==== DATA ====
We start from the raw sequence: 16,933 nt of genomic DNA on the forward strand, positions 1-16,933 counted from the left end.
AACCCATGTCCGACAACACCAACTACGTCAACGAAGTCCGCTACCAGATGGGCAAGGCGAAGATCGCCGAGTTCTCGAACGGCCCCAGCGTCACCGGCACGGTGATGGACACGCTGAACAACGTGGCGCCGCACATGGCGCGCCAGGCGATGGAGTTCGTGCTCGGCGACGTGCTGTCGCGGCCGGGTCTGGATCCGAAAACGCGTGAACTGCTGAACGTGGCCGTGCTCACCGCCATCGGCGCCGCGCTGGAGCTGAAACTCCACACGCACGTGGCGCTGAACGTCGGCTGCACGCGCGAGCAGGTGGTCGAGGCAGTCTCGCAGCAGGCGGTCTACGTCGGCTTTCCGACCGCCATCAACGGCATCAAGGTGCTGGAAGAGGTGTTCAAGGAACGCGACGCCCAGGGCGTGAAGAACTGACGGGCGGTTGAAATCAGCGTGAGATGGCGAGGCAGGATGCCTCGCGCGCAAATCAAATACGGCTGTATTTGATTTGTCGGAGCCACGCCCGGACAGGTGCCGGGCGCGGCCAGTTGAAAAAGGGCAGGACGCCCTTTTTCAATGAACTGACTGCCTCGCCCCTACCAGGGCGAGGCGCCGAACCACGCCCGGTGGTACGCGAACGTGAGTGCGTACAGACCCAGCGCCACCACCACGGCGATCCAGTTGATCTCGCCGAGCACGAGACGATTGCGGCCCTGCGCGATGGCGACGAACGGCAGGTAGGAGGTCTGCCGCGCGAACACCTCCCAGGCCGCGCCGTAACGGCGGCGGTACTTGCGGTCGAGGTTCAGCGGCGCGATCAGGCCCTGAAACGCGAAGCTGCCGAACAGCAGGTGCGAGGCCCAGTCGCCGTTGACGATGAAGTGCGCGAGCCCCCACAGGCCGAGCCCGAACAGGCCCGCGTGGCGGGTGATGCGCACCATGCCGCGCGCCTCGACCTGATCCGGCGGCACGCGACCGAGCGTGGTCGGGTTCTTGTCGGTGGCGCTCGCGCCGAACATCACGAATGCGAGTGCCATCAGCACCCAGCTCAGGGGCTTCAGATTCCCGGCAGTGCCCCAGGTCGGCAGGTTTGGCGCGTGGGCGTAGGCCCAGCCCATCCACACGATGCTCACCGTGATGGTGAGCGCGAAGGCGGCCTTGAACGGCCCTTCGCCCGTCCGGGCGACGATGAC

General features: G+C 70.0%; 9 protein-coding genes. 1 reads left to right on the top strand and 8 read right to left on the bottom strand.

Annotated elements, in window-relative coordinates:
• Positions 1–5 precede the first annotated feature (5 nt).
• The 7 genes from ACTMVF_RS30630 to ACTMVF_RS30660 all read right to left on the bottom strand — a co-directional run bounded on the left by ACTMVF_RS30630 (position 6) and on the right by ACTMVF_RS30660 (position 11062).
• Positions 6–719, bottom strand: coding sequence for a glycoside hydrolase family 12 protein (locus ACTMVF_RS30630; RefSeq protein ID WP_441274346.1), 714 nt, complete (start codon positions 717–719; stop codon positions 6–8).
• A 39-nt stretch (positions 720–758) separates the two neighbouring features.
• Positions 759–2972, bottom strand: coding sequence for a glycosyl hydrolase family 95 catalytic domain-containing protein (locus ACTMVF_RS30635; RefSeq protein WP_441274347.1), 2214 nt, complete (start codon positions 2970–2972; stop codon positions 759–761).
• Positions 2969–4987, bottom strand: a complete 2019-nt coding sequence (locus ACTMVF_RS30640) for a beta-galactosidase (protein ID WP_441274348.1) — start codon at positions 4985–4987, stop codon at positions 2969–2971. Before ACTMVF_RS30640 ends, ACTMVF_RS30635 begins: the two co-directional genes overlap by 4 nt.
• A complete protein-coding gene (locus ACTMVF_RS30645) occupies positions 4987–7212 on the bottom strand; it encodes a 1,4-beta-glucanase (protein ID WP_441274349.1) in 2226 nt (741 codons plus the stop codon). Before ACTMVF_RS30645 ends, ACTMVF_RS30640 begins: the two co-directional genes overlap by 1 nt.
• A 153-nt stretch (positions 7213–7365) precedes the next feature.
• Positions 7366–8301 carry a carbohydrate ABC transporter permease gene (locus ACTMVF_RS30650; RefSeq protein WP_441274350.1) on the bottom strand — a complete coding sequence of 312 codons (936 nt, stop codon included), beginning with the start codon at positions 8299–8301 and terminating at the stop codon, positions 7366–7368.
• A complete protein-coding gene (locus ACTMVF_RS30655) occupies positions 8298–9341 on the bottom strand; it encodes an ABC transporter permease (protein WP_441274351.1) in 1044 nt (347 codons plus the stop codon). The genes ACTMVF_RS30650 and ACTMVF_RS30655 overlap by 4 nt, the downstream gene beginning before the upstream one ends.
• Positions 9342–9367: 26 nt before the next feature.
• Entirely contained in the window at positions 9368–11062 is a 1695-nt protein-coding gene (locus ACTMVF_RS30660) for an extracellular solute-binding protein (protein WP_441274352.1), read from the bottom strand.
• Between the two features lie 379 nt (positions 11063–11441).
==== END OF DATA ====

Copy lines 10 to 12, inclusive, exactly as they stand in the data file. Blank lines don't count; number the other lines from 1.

• Positions 2969–4987, bottom strand: a complete 2019-nt coding sequence (locus ACTMVF_RS30640) for a beta-galactosidase (protein ID WP_441274348.1) — start codon at positions 4985–4987, stop codon at positions 2969–2971. Before ACTMVF_RS30640 ends, ACTMVF_RS30635 begins: the two co-directional genes overlap by 4 nt.
• A complete protein-coding gene (locus ACTMVF_RS30645) occupies positions 4987–7212 on the bottom strand; it encodes a 1,4-beta-glucanase (protein ID WP_441274349.1) in 2226 nt (741 codons plus the stop codon). Before ACTMVF_RS30645 ends, ACTMVF_RS30640 begins: the two co-directional genes overlap by 1 nt.
• A 153-nt stretch (positions 7213–7365) precedes the next feature.